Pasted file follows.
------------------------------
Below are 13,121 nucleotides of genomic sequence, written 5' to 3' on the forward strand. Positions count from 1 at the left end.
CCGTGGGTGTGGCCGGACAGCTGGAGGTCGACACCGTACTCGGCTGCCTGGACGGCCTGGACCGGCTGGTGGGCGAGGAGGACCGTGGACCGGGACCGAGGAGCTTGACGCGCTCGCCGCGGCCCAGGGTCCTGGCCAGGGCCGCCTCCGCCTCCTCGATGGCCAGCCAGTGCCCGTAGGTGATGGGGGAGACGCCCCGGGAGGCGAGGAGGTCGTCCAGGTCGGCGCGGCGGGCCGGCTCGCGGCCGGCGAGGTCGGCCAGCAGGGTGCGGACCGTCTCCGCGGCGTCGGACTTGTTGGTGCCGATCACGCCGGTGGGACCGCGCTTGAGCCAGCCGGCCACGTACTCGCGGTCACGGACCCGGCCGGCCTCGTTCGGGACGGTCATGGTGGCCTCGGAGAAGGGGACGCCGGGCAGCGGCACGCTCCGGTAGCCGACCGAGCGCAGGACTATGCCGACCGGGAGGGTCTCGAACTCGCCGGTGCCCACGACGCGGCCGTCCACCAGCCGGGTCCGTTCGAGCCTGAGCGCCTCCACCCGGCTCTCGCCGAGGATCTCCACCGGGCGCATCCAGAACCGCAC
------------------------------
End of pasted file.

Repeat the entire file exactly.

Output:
Below are 13,121 nucleotides of genomic sequence, written 5' to 3' on the forward strand. Positions count from 1 at the left end.
CCGTGGGTGTGGCCGGACAGCTGGAGGTCGACACCGTACTCGGCTGCCTGGACGGCCTGGACCGGCTGGTGGGCGAGGAGGACCGTGGACCGGGACCGAGGAGCTTGACGCGCTCGCCGCGGCCCAGGGTCCTGGCCAGGGCCGCCTCCGCCTCCTCGATGGCCAGCCAGTGCCCGTAGGTGATGGGGGAGACGCCCCGGGAGGCGAGGAGGTCGTCCAGGTCGGCGCGGCGGGCCGGCTCGCGGCCGGCGAGGTCGGCCAGCAGGGTGCGGACCGTCTCCGCGGCGTCGGACTTGTTGGTGCCGATCACGCCGGTGGGACCGCGCTTGAGCCAGCCGGCCACGTACTCGCGGTCACGGACCCGGCCGGCCTCGTTCGGGACGGTCATGGTGGCCTCGGAGAAGGGGACGCCGGGCAGCGGCACGCTCCGGTAGCCGACCGAGCGCAGGACTATGCCGACCGGGAGGGTCTCGAACTCGCCGGTGCCCACGACGCGGCCGTCCACCAGCCGGGTCCGTTCGAGCCTGAGCGCCTCCACCCGGCTCTCGCCGAGGATCTCCACCGGGCGCATCCAGAACCGCAC